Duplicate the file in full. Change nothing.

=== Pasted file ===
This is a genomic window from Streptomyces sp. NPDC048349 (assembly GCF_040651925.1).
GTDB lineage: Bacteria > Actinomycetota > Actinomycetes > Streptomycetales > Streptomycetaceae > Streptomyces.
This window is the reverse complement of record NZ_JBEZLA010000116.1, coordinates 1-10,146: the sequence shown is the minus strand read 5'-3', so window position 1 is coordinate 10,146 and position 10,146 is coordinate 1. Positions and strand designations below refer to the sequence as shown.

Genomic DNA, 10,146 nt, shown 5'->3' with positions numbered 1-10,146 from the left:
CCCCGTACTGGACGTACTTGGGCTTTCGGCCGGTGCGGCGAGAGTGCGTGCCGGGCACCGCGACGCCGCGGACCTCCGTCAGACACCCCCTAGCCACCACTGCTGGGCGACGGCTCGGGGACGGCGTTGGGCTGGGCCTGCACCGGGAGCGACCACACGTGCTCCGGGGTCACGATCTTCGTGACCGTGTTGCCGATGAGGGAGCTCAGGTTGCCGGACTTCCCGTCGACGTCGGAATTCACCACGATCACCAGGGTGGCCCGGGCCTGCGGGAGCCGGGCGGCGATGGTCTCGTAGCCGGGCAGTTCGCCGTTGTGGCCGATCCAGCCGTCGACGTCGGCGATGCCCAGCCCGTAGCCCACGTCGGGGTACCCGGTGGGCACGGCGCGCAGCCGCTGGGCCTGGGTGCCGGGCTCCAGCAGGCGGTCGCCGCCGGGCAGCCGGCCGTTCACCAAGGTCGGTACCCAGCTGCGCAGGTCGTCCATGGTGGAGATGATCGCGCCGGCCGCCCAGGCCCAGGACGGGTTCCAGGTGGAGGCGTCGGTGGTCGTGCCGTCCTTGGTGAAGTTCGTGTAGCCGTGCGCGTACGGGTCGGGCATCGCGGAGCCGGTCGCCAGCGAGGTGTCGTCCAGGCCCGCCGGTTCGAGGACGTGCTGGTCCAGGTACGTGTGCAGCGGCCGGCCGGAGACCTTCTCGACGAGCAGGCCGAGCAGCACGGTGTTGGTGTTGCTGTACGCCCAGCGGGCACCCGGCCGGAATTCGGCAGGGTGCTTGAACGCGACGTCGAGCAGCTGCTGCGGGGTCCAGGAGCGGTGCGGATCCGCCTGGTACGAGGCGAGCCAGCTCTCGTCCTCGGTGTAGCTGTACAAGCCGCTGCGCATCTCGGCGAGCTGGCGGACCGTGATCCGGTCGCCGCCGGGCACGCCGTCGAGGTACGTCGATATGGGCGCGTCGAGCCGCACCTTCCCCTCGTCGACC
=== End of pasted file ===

This is a genomic window from Streptomyces sp. NPDC048349 (assembly GCF_040651925.1).
GTDB lineage: Bacteria > Actinomycetota > Actinomycetes > Streptomycetales > Streptomycetaceae > Streptomyces.
This window is the reverse complement of record NZ_JBEZLA010000116.1, coordinates 1-10,146: the sequence shown is the minus strand read 5'-3', so window position 1 is coordinate 10,146 and position 10,146 is coordinate 1. Positions and strand designations below refer to the sequence as shown.

Genomic DNA, 10,146 nt, shown 5'->3' with positions numbered 1-10,146 from the left:
CCCCGTACTGGACGTACTTGGGCTTTCGGCCGGTGCGGCGAGAGTGCGTGCCGGGCACCGCGACGCCGCGGACCTCCGTCAGACACCCCCTAGCCACCACTGCTGGGCGACGGCTCGGGGACGGCGTTGGGCTGGGCCTGCACCGGGAGCGACCACACGTGCTCCGGGGTCACGATCTTCGTGACCGTGTTGCCGATGAGGGAGCTCAGGTTGCCGGACTTCCCGTCGACGTCGGAATTCACCACGATCACCAGGGTGGCCCGGGCCTGCGGGAGCCGGGCGGCGATGGTCTCGTAGCCGGGCAGTTCGCCGTTGTGGCCGATCCAGCCGTCGACGTCGGCGATGCCCAGCCCGTAGCCCACGTCGGGGTACCCGGTGGGCACGGCGCGCAGCCGCTGGGCCTGGGTGCCGGGCTCCAGCAGGCGGTCGCCGCCGGGCAGCCGGCCGTTCACCAAGGTCGGTACCCAGCTGCGCAGGTCGTCCATGGTGGAGATGATCGCGCCGGCCGCCCAGGCCCAGGACGGGTTCCAGGTGGAGGCGTCGGTGGTCGTGCCGTCCTTGGTGAAGTTCGTGTAGCCGTGCGCGTACGGGTCGGGCATCGCGGAGCCGGTCGCCAGCGAGGTGTCGTCCAGGCCCGCCGGTTCGAGGACGTGCTGGTCCAGGTACGTGTGCAGCGGCCGGCCGGAGACCTTCTCGACGAGCAGGCCGAGCAGCACGGTGTTGGTGTTGCTGTACGCCCAGCGGGCACCCGGCCGGAATTCGGCAGGGTGCTTGAACGCGACGTCGAGCAGCTGCTGCGGGGTCCAGGAGCGGTGCGGATCCGCCTGGTACGAGGCGAGCCAGCTCTCGTCCTCGGTGTAGCTGTACAAGCCGCTGCGCATCTCGGCGAGCTGGCGGACCGTGATCCGGTCGCCGCCGGGCACGCCGTCGAGGTACGTCGATATGGGCGCGTCGAGCCGCACCTTCCCCTCGTCGACC